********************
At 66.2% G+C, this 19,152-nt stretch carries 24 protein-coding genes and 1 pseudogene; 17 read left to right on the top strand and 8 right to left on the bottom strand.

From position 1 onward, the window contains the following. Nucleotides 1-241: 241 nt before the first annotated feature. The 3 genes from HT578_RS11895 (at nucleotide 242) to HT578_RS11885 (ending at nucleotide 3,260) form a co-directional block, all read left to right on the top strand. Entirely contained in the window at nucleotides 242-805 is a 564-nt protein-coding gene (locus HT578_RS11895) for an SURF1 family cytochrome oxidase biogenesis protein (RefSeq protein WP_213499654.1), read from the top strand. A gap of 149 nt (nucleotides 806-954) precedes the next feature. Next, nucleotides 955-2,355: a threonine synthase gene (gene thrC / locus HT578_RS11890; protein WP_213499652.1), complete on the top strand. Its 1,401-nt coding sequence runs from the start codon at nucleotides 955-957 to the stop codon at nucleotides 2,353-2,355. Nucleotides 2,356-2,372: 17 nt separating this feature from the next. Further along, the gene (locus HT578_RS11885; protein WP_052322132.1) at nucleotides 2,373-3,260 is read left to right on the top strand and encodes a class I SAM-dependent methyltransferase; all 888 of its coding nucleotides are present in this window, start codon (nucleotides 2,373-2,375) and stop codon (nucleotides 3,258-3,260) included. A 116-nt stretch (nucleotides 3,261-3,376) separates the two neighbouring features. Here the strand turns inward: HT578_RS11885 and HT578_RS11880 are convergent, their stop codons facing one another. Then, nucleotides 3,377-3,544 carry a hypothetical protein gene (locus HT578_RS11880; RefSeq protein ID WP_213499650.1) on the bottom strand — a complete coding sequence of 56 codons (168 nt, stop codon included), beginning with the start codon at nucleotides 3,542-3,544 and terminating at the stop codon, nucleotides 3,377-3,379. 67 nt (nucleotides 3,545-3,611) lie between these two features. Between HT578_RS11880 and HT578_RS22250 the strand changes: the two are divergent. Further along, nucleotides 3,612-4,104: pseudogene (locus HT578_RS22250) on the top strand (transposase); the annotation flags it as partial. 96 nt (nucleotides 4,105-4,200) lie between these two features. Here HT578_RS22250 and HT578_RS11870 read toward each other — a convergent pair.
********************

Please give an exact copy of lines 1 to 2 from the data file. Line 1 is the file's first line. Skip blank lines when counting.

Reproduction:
At 66.2% G+C, this 19,152-nt stretch carries 24 protein-coding genes and 1 pseudogene; 17 read left to right on the top strand and 8 right to left on the bottom strand.

From position 1 onward, the window contains the following. Nucleotides 1-241: 241 nt before the first annotated feature. The 3 genes from HT578_RS11895 (at nucleotide 242) to HT578_RS11885 (ending at nucleotide 3,260) form a co-directional block, all read left to right on the top strand. Entirely contained in the window at nucleotides 242-805 is a 564-nt protein-coding gene (locus HT578_RS11895) for an SURF1 family cytochrome oxidase biogenesis protein (RefSeq protein WP_213499654.1), read from the top strand. A gap of 149 nt (nucleotides 806-954) precedes the next feature. Next, nucleotides 955-2,355: a threonine synthase gene (gene thrC / locus HT578_RS11890; protein WP_213499652.1), complete on the top strand. Its 1,401-nt coding sequence runs from the start codon at nucleotides 955-957 to the stop codon at nucleotides 2,353-2,355. Nucleotides 2,356-2,372: 17 nt separating this feature from the next. Further along, the gene (locus HT578_RS11885; protein WP_052322132.1) at nucleotides 2,373-3,260 is read left to right on the top strand and encodes a class I SAM-dependent methyltransferase; all 888 of its coding nucleotides are present in this window, start codon (nucleotides 2,373-2,375) and stop codon (nucleotides 3,258-3,260) included. A 116-nt stretch (nucleotides 3,261-3,376) separates the two neighbouring features. Here the strand turns inward: HT578_RS11885 and HT578_RS11880 are convergent, their stop codons facing one another. Then, nucleotides 3,377-3,544 carry a hypothetical protein gene (locus HT578_RS11880; RefSeq protein ID WP_213499650.1) on the bottom strand — a complete coding sequence of 56 codons (168 nt, stop codon included), beginning with the start codon at nucleotides 3,542-3,544 and terminating at the stop codon, nucleotides 3,377-3,379. 67 nt (nucleotides 3,545-3,611) lie between these two features. Between HT578_RS11880 and HT578_RS22250 the strand changes: the two are divergent. Further along, nucleotides 3,612-4,104: pseudogene (locus HT578_RS22250) on the top strand (transposase); the annotation flags it as partial. 96 nt (nucleotides 4,105-4,200) lie between these two features. Here HT578_RS22250 and HT578_RS11870 read toward each other — a convergent pair.